The current dogma regarding the pathophysiology of allergic diseases is that allergens are processed, at the site of allergen delivery, by professional antigen-presenting cells, such as dendritic cells and macrophages, and presented to T lymphocytes bearing the cognate TCR in draining lymph nodes. The activated allergen-specific T cell clones produce cytokines such as IL-4 and IL-13, which promote the differentiation of allergen-specific B cell clones and their switch to IgE production 8. These IgE molecules bind via their Fc moiety to high-affinity IgE-receptors (Fcϵ) on tissue-bound mast cells. Upon renewed allergen exposure, allergen crosslinks the prebound IgE antibodies, thus triggering the release of histamine, tryptase, cytokines and leukotrienes from the mast cells, which constitutes the early phase of the allergic reaction 8. The secreted mast-cell products attract T cells, eosinophils and other leukocytes into the microenvironment within hours, which is termed the late phase of the allergic reaction 9.

In the present study, we demonstrate that environmental allergens may directly activate and elicit migratory behavior in eosinophils isolated from healthy blood donors. Furthermore, allergen extracts from house dust mite (HDM), birch pollen, grass pollen and cat dander gave rise to different activation patterns in human eosinophils.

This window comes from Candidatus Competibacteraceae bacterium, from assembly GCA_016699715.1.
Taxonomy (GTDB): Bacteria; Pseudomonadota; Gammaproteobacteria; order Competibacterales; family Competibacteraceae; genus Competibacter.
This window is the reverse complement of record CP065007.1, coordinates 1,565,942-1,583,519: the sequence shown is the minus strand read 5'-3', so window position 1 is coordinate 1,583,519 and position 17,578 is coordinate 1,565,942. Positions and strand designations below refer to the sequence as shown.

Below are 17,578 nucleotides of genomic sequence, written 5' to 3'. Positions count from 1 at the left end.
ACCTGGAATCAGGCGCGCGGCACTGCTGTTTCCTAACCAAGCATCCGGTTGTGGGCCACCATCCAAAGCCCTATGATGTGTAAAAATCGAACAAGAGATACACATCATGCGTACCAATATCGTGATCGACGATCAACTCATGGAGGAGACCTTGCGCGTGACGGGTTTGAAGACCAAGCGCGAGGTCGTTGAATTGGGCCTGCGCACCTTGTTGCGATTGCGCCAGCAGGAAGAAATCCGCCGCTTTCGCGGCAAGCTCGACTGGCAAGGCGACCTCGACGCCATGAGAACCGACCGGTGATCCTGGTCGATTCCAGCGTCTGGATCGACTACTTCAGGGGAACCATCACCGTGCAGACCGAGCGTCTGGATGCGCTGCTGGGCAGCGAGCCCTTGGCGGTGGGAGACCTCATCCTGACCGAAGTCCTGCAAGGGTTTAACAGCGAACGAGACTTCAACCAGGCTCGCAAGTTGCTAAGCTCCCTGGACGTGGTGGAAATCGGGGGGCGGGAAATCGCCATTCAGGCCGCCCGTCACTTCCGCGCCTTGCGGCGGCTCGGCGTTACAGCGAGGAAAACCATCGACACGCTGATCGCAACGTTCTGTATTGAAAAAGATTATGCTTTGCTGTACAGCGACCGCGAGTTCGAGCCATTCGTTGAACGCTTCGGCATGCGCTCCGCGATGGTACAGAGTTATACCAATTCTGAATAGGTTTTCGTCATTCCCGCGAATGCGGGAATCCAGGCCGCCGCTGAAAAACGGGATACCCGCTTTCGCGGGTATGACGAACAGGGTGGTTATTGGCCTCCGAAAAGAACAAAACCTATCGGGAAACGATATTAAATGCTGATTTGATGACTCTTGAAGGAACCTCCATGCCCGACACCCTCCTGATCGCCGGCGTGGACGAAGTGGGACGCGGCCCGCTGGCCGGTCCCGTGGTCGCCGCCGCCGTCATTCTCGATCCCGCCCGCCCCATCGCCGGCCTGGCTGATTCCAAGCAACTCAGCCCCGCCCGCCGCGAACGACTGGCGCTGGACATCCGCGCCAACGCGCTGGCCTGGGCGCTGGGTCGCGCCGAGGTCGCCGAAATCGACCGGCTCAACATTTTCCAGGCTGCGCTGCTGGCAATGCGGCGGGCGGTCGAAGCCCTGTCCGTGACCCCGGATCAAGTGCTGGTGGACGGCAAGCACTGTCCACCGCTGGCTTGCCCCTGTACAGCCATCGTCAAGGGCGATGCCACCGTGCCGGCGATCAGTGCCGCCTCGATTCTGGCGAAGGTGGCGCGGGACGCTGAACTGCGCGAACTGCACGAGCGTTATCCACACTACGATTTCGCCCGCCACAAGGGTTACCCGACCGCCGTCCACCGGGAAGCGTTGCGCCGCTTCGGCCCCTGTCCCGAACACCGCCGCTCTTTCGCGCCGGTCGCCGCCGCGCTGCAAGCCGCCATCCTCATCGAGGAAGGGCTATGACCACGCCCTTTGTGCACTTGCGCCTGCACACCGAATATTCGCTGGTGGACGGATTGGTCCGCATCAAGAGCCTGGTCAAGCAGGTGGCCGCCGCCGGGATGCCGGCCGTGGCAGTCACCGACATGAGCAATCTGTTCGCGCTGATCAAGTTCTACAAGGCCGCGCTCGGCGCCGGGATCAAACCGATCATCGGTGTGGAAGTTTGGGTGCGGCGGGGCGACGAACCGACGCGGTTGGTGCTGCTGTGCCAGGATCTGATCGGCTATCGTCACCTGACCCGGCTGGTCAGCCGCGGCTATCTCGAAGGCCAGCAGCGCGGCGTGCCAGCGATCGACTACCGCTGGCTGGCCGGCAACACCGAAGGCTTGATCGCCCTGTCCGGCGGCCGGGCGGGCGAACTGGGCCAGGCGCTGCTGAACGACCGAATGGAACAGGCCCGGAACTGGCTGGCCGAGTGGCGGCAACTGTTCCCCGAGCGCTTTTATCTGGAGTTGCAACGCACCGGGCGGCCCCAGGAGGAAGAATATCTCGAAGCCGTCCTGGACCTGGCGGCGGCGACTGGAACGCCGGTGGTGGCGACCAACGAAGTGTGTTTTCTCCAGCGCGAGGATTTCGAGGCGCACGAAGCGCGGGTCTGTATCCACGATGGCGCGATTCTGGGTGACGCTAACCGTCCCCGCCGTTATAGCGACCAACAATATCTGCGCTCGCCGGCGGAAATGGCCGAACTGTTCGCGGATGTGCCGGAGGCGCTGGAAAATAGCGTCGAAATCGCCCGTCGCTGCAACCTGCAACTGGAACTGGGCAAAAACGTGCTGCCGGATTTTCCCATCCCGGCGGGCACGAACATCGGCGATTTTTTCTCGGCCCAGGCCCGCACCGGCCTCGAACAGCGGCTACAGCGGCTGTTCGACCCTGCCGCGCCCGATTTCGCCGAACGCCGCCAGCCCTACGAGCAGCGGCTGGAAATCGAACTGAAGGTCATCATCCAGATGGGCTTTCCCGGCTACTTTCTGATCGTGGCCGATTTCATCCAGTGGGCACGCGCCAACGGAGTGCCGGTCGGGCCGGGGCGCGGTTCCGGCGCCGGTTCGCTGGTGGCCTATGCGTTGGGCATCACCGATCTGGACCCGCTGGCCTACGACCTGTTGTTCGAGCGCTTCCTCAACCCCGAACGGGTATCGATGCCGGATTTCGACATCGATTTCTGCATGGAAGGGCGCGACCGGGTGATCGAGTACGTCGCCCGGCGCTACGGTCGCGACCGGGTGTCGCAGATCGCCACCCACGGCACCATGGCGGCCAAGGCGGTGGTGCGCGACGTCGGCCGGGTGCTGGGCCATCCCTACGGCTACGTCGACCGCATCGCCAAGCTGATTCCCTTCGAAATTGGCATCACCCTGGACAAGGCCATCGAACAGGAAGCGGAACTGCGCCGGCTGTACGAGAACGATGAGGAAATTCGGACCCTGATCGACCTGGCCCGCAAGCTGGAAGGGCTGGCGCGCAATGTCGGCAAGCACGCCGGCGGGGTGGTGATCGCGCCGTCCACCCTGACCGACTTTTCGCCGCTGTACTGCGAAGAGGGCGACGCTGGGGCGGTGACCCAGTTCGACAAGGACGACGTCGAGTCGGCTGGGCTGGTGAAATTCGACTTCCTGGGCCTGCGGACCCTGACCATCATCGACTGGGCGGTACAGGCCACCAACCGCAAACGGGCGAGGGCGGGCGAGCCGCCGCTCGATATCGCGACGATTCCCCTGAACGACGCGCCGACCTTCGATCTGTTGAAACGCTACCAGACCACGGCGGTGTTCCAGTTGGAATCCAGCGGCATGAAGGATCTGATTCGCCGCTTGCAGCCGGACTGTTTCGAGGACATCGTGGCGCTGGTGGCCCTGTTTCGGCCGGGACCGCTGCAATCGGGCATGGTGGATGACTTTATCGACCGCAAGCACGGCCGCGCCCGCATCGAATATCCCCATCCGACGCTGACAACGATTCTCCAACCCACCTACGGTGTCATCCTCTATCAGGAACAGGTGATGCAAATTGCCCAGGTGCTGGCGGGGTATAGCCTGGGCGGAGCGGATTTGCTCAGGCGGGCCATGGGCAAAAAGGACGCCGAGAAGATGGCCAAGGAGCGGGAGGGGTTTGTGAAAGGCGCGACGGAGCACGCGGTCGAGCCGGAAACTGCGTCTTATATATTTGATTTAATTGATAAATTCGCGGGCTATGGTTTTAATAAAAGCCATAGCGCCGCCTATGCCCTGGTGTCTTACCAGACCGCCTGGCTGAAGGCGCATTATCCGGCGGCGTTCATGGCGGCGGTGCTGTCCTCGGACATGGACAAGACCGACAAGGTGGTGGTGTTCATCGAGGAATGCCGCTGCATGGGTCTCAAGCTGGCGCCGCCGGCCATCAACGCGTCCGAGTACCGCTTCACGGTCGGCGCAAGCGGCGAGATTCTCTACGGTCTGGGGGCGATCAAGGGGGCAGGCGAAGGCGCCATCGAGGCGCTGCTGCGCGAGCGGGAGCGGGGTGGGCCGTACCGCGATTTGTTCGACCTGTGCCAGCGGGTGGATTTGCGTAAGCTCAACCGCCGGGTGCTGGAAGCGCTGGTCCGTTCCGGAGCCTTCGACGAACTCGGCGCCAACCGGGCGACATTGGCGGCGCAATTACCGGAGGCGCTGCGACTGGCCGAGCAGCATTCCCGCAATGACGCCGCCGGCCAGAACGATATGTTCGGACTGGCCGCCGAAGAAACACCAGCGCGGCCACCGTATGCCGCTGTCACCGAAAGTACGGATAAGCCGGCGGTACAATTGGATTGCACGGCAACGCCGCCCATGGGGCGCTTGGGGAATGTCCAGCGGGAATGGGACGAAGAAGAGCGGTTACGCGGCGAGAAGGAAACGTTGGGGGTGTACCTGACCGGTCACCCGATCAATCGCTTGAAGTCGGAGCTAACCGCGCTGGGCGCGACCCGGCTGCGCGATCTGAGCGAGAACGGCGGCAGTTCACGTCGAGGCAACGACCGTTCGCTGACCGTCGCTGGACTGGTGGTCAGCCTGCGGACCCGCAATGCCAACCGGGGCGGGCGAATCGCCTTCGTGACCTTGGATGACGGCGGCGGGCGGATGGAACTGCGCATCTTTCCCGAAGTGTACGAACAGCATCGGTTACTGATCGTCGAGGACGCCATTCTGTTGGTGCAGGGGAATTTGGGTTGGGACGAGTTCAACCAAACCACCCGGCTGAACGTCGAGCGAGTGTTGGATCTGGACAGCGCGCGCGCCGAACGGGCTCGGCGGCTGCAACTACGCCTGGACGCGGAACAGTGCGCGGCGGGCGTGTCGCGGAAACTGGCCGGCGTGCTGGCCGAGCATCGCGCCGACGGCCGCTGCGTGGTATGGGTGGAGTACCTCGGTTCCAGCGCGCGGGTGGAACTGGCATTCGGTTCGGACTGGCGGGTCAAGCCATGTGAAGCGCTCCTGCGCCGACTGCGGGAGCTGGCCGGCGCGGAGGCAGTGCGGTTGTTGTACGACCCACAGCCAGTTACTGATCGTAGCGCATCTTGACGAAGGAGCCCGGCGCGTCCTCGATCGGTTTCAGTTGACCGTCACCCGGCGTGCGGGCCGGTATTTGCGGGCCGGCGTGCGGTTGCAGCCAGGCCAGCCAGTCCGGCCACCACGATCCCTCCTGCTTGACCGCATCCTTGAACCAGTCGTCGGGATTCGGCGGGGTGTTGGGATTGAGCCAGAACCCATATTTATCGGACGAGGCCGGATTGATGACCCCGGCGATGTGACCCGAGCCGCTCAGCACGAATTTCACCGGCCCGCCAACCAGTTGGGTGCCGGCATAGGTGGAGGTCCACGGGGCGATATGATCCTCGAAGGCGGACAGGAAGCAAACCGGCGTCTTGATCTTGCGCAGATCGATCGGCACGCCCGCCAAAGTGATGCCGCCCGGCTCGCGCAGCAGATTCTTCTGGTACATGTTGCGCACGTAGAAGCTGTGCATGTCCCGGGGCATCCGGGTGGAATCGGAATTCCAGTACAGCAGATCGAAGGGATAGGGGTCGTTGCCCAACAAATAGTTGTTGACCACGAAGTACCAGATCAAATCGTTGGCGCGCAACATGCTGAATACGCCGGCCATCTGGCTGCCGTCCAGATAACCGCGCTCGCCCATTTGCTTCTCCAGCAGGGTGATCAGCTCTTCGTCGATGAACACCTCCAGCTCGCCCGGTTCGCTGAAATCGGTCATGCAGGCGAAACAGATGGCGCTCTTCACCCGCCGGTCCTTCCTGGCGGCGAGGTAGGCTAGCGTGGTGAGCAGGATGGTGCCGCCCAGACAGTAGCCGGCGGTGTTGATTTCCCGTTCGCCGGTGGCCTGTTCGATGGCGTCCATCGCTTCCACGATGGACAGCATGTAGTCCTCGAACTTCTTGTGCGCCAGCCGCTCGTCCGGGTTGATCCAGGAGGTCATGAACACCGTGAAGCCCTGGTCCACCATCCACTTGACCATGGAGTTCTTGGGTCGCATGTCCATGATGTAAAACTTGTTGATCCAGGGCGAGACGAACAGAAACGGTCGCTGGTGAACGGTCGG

2 Results

  1. Top of page
  2. Abstract
  3. 1 Introduction
  4. 2 Results
  5. 3 Discussion
  6. 4 Materials and methods
  7. Acknowledgements

2.1 Some allergen extracts trigger eosinophil chemotaxis and up-regulation of the adhesion molecule CR3

We investigated the ability of the four allergen extracts to elicit eosinophil migration in a serum-free, dual chamber microwell migration system. HDM and birch allergen extracts induced significant eosinophil chemotaxis, i.e. a mean migratory index of 14.8±2.4 and 10.7±0.67, respectively (Fig. 1A). As a comparison, the mean migratory index elicited by the two positive physiological controls, eotaxin and the formylated tripeptide N-formyl-Met–Leu–Phe (fMLF) were 30.5±7.9 and 19.7±2.9, respectively. The migratory response of eosinophils exposed to cat or grass allergen extracts was similar to the spontaneous migration of eosinophils toward medium (6.0±1.0) (Fig. 1A). We also established that eosinophils migrated poorly towards the HDM-derived recombinant protein Der p 2 (Fig. 1A). Finally, neither neutrophils nor monocytes shared the ability of eosinophils to migrate toward HDM and birch allergen extracts (Fig. 1B, C)